Individual efforts can only go so far. We’ve got to collectively address disrespectful communication. We can start by discussing how to respond when we are on the receiving end of elderspeak. We then need to develop community-based strategies and tactics to address ageist communication. Tactics might include community education forums and partnering with local media to spread the word about ageist communication. We can also partner with local community colleges and organizations to offer workshops on ageism. In addition, we can keep writing letters and articles about the harm ageist communication does.
Medical Bias Toward Older Adults
Age discrimination towards older patients is relatively common within the medical community. As a result, older patients may fail to get the tests or treatment they need.
A very healthy older woman I know went saw her doctor last year because she hadn’t felt well for a few weeks and had no energy. He basically told her that she felt bad because she was old. When she expressed dismay, the doctor’s nurse put her arms around her and talked to her as though she was a young child needing comfort. Fortunately, the woman refused to accept her doctor’s biased diagnosis. Instead, she found another doctor who immediately asked her about the medications she was taking and then made appropriate changes—changes that completely resolved the problem.
After reading Elderhood (a geriatrician’s powerful account of how prevalent ageist attitudes are among some doctors), I sent the author, Dr. Louise Aronson, a message and told her about the woman I knew. She responded back and said that it happens far too often.
What can we do when we encounter medical bias based on age? Like the older woman whose concerns were dismissed because of age-bias, we can also choose to get a second opinion. However, because doctors are often in short supply—especially in rural areas, we may want to stay with a particular doctor but don’t want our concerns to be dismissed. In an article for Kaiser Health News, Dr. Aronson advises that we don’t put our doctors on the defensive. Rather, we can gently communicate our concerns about perceived age bias.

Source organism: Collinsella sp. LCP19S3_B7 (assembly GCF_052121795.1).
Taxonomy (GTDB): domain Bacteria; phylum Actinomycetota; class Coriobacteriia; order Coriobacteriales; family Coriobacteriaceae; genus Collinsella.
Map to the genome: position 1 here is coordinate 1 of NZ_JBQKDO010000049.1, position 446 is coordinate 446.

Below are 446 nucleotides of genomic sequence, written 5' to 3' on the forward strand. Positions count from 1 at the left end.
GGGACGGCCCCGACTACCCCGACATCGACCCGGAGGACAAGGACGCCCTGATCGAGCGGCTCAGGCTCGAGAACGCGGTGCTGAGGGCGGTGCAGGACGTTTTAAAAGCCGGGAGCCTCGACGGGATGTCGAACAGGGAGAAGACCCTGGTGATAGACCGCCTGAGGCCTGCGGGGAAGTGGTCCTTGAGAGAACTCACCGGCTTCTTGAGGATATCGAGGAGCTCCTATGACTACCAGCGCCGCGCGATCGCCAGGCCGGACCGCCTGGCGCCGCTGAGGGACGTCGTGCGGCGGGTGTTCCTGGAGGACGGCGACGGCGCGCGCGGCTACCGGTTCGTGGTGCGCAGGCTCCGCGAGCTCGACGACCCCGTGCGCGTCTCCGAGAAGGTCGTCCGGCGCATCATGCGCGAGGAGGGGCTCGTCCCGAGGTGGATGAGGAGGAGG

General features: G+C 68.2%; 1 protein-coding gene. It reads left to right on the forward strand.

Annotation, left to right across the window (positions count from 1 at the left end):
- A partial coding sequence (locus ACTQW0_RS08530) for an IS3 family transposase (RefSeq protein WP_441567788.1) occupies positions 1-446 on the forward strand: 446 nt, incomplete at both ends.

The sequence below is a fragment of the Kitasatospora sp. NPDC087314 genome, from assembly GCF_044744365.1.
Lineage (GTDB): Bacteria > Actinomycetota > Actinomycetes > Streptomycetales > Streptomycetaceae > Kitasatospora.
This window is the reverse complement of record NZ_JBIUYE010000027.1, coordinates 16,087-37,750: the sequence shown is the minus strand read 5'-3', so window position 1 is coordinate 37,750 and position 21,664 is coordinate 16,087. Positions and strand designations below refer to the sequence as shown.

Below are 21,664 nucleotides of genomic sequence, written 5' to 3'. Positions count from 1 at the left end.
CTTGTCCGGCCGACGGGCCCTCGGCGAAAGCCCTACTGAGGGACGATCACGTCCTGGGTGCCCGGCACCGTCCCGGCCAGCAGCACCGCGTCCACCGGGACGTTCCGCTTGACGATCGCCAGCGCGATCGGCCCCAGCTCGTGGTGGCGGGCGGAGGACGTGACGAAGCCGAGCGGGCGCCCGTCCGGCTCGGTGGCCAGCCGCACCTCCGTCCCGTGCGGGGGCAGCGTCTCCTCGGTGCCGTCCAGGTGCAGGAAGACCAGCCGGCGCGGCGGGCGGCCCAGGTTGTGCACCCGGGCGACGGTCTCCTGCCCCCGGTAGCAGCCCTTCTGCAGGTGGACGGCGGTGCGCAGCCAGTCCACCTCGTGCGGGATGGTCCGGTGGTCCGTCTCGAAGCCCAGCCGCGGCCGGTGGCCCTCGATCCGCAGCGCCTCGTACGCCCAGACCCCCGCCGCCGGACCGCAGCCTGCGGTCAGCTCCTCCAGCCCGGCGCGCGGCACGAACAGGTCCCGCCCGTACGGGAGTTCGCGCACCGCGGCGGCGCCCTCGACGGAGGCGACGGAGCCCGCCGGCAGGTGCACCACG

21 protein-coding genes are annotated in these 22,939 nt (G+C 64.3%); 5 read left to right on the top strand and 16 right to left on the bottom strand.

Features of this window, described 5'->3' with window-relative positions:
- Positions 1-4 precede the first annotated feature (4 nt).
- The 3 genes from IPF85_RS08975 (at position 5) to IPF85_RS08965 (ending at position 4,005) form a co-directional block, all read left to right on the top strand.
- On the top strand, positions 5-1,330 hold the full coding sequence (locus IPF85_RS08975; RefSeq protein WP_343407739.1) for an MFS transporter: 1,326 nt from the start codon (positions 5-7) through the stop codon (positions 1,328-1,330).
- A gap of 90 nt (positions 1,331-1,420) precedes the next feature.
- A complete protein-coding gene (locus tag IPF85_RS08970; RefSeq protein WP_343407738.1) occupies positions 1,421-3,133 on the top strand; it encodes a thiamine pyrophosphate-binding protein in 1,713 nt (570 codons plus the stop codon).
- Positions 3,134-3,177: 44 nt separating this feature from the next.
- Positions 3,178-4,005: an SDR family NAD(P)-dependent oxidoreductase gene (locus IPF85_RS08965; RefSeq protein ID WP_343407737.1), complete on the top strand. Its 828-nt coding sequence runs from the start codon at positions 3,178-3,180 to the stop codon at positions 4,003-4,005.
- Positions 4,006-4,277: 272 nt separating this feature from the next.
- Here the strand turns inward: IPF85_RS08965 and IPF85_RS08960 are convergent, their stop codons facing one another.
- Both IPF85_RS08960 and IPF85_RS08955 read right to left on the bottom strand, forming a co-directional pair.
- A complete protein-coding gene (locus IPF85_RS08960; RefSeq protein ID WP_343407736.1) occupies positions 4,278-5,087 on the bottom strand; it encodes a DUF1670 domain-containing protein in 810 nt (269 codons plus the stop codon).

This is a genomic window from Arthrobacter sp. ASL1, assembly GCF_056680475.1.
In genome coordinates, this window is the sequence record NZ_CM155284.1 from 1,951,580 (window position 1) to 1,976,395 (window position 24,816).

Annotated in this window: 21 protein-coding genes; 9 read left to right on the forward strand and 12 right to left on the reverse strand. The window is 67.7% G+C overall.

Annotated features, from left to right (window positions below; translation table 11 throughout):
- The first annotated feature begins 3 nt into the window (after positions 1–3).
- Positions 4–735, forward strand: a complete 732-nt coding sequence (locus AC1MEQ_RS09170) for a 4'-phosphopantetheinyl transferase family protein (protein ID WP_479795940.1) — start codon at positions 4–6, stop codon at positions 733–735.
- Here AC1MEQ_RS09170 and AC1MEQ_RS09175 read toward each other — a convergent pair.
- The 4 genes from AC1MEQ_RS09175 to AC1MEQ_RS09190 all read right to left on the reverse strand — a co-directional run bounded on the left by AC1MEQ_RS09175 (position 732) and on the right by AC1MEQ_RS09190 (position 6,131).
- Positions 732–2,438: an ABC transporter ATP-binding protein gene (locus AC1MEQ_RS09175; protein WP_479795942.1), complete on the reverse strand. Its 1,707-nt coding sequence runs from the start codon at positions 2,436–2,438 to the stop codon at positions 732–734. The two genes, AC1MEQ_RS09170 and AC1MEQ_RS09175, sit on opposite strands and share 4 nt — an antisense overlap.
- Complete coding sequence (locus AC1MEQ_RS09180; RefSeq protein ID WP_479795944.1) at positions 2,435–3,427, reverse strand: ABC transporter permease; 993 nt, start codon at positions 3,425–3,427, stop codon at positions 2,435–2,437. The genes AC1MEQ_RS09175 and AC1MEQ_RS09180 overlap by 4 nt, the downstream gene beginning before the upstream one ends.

In my rural community, we have an informal network of information about doctors and medical services that most of us either trust or distrust. Several people in my community have had some very bad experiences with one medical facility in particular. As a result, whenever possible, older members of my community choose to drive an extra 40 miles to another city for nonemergency treatment.
Reading online reviews and posting reviews (including positive ones) might also be a useful way to help each other get the best possible medical care.
Ageist Attitudes and Behaviors in the Workplace
A 2018 report by ProPublica revealed that more than half of older adult workers are pushed out of their jobs before they plan to retire. The result of unexpected job loss has cost many older workers irreversible financial damage. Numerous other studies support these findings and also reveal that women are even more likely than men to experience age discrimination during the hiring process.
Even when older workers are able to hold onto their positions, they may find that their opinions are no longer sought, they are not included in conversations and may be ignored in meetings. These subtle ageist behaviors can create a great deal of stress and result in health-related problems.
What can we do to address age discrimination in the workplace? It can be difficult to prove age-based discriminatory treatment in the workplace—especially if we are the ones experiencing it. Collectively, however, we can support all workers by calling out ageist behaviors when we see it. If still working, we can make extra efforts to include all workers and solicit everyone’s opinions. Ideally, employees can push for training on ageism in the workplace. According to one report, only about eight percent of global CEOs who were surveyed included age diversity as part of their training.
As consumers, we can also communicate that we like working with people in businesses who look like us. Further, we can encourage businesses to feature older workers and customers on their websites. We must let businesses know that we do not approve of ageist attitudes -even if it doesn’t directly affect those of us no longer in the workplace.
Ageism is not acceptable anyplace or at any time. It hurts all of us. It will continue to dominate our culture and destroy lives until we use our collective power to say “Enough is enough!”